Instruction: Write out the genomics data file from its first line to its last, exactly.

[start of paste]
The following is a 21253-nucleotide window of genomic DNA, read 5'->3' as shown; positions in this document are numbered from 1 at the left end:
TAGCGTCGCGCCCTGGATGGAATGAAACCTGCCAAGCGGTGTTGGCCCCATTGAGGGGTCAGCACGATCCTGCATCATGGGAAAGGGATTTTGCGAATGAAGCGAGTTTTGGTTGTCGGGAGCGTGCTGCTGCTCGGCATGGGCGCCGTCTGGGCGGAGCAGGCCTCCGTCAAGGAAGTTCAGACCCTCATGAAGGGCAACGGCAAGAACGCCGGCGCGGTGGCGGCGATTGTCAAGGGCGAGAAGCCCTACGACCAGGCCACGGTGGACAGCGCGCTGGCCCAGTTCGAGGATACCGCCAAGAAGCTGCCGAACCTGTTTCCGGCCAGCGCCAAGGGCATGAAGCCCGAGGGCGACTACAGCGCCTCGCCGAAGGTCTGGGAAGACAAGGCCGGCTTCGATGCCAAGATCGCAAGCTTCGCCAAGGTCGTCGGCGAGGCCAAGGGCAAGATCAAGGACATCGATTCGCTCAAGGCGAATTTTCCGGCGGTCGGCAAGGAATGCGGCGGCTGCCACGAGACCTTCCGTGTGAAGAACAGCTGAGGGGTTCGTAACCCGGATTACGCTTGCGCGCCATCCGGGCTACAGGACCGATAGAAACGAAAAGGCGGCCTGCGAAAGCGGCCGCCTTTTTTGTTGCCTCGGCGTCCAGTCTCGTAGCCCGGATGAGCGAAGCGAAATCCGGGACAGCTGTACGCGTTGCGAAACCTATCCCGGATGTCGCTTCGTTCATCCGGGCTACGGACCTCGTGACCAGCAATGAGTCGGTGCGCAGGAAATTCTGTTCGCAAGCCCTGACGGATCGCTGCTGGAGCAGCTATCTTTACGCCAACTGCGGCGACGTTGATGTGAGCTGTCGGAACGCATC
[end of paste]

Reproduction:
The following is a 21253-nucleotide window of genomic DNA, read 5'->3' as shown; positions in this document are numbered from 1 at the left end:
TAGCGTCGCGCCCTGGATGGAATGAAACCTGCCAAGCGGTGTTGGCCCCATTGAGGGGTCAGCACGATCCTGCATCATGGGAAAGGGATTTTGCGAATGAAGCGAGTTTTGGTTGTCGGGAGCGTGCTGCTGCTCGGCATGGGCGCCGTCTGGGCGGAGCAGGCCTCCGTCAAGGAAGTTCAGACCCTCATGAAGGGCAACGGCAAGAACGCCGGCGCGGTGGCGGCGATTGTCAAGGGCGAGAAGCCCTACGACCAGGCCACGGTGGACAGCGCGCTGGCCCAGTTCGAGGATACCGCCAAGAAGCTGCCGAACCTGTTTCCGGCCAGCGCCAAGGGCATGAAGCCCGAGGGCGACTACAGCGCCTCGCCGAAGGTCTGGGAAGACAAGGCCGGCTTCGATGCCAAGATCGCAAGCTTCGCCAAGGTCGTCGGCGAGGCCAAGGGCAAGATCAAGGACATCGATTCGCTCAAGGCGAATTTTCCGGCGGTCGGCAAGGAATGCGGCGGCTGCCACGAGACCTTCCGTGTGAAGAACAGCTGAGGGGTTCGTAACCCGGATTACGCTTGCGCGCCATCCGGGCTACAGGACCGATAGAAACGAAAAGGCGGCCTGCGAAAGCGGCCGCCTTTTTTGTTGCCTCGGCGTCCAGTCTCGTAGCCCGGATGAGCGAAGCGAAATCCGGGACAGCTGTACGCGTTGCGAAACCTATCCCGGATGTCGCTTCGTTCATCCGGGCTACGGACCTCGTGACCAGCAATGAGTCGGTGCGCAGGAAATTCTGTTCGCAAGCCCTGACGGATCGCTGCTGGAGCAGCTATCTTTACGCCAACTGCGGCGACGTTGATGTGAGCTGTCGGAACGCATC